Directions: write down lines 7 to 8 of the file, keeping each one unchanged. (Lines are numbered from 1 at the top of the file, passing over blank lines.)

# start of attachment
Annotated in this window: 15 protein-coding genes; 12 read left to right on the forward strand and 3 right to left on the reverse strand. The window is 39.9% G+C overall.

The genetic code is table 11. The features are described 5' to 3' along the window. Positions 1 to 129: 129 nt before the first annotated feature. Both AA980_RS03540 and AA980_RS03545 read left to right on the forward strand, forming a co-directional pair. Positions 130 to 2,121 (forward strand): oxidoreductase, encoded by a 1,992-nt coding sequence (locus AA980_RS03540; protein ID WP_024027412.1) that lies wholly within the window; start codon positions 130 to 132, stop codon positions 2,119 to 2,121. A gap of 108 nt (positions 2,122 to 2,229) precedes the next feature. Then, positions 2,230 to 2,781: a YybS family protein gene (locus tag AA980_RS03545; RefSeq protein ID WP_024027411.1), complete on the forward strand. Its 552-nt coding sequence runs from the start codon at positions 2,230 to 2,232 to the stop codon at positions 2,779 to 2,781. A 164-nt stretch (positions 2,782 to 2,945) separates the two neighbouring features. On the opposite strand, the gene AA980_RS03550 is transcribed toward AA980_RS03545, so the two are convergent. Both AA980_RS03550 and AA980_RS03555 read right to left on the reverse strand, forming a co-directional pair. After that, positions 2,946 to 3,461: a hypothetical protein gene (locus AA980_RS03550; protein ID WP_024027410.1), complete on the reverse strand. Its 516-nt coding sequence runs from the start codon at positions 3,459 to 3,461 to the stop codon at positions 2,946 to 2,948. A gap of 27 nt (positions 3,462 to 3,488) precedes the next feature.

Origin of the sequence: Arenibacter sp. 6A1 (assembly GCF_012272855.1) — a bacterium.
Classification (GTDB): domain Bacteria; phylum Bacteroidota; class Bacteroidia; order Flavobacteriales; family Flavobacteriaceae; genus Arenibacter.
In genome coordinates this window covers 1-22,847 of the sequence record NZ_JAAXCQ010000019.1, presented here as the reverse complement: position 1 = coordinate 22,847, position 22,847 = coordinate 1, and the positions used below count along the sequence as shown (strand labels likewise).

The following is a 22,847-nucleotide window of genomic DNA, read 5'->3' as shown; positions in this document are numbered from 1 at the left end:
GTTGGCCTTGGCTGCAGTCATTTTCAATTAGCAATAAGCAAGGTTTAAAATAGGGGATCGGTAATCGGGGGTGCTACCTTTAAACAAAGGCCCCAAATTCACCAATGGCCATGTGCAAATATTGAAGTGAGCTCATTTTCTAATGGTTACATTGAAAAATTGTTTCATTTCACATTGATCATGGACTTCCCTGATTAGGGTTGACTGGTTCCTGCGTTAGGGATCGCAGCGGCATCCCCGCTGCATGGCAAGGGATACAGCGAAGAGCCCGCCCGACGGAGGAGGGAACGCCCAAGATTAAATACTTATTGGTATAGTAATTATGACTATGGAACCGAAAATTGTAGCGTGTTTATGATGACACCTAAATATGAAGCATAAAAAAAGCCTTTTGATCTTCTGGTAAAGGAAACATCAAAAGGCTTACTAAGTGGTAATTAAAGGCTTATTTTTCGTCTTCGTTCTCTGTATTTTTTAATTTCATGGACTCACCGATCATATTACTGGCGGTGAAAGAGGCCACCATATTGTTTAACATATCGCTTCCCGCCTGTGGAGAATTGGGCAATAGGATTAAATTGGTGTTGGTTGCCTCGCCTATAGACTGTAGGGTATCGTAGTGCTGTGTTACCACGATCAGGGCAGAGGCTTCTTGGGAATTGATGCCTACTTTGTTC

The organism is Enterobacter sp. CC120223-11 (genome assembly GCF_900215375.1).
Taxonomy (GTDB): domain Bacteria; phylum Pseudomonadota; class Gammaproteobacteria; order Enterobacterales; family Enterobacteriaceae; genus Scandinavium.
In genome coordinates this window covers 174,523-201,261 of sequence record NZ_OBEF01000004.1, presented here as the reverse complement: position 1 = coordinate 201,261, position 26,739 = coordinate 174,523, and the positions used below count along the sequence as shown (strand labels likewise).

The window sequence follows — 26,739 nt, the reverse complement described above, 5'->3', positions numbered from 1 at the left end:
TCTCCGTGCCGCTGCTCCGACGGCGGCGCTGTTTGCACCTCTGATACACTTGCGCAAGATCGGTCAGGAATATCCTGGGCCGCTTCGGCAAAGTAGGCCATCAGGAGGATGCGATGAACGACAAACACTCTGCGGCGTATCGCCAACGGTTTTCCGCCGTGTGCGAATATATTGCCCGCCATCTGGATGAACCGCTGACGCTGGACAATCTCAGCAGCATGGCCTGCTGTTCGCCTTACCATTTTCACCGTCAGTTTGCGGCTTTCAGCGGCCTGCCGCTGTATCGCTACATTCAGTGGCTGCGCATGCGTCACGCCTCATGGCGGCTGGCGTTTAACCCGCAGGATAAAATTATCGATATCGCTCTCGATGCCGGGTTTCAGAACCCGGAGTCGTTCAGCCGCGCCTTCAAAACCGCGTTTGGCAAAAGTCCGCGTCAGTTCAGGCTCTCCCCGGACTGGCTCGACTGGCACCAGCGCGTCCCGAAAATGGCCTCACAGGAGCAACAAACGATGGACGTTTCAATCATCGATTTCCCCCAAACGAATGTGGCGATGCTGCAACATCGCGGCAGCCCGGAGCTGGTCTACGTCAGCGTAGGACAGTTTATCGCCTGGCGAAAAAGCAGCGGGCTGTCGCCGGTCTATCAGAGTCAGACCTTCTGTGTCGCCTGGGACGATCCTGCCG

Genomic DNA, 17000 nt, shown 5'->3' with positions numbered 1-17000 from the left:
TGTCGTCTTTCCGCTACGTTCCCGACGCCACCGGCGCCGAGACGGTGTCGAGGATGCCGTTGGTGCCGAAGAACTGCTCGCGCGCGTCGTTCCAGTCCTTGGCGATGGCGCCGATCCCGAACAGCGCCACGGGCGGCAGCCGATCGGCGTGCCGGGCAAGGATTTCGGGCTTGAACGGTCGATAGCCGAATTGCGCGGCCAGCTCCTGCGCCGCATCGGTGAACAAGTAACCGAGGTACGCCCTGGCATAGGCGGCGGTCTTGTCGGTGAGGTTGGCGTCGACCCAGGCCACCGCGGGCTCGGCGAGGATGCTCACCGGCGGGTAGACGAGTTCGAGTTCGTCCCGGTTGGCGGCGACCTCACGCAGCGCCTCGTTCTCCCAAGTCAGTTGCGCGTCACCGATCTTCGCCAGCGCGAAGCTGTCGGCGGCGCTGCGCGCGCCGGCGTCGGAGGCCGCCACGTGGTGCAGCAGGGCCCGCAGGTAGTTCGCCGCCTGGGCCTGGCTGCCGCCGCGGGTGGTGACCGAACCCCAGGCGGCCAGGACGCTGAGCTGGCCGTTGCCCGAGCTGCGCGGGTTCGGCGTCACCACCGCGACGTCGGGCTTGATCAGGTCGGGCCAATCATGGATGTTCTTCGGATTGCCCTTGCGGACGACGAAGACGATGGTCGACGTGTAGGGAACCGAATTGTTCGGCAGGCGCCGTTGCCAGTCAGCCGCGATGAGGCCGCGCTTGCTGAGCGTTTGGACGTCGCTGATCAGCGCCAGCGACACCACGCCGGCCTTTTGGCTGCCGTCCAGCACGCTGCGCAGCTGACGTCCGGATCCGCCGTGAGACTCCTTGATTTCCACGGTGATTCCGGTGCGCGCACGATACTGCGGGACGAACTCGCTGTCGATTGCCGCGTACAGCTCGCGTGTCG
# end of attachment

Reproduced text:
GTTGGCCTTGGCTGCAGTCATTTTCAATTAGCAATAAGCAAGGTTTAAAATAGGGGATCGGTAATCGGGGGTGCTACCTTTAAACAAAGGCCCCAAATTCACCAATGGCCATGTGCAAATATTGAAGTGAGCTCATTTTCTAATGGTTACATTGAAAAATTGTTTCATTTCACATTGATCATGGACTTCCCTGATTAGGGTTGACTGGTTCCTGCGTTAGGGATCGCAGCGGCATCCCCGCTGCATGGCAAGGGATACAGCGAAGAGCCCGCCCGACGGAGGAGGGAACGCCCAAGATTAAATACTTATTGGTATAGTAATTATGACTATGGAACCGAAAATTGTAGCGTGTTTATGATGACACCTAAATATGAAGCATAAAAAAAGCCTTTTGATCTTCTGGTAAAGGAAACATCAAAAGGCTTACTAAGTGGTAATTAAAGGCTTATTTTTCGTCTTCGTTCTCTGTATTTTTTAATTTCATGGACTCACCGATCATATTACTGGCGGTGAAAGAGGCCACCATATTGTTTAACATATCGCTTCCCGCCTGTGGAGAATTGGGCAATAGGATTAAATTGGTGTTGGTTGCCTCGCCTATAGACTGTAGGGTATCGTAGTGCTGTGTTACCACGATCAGGGCAGAGGCTTCTTGGGAATTGATGCCTACTTTGTTC

The organism is Enterobacter sp. CC120223-11 (genome assembly GCF_900215375.1).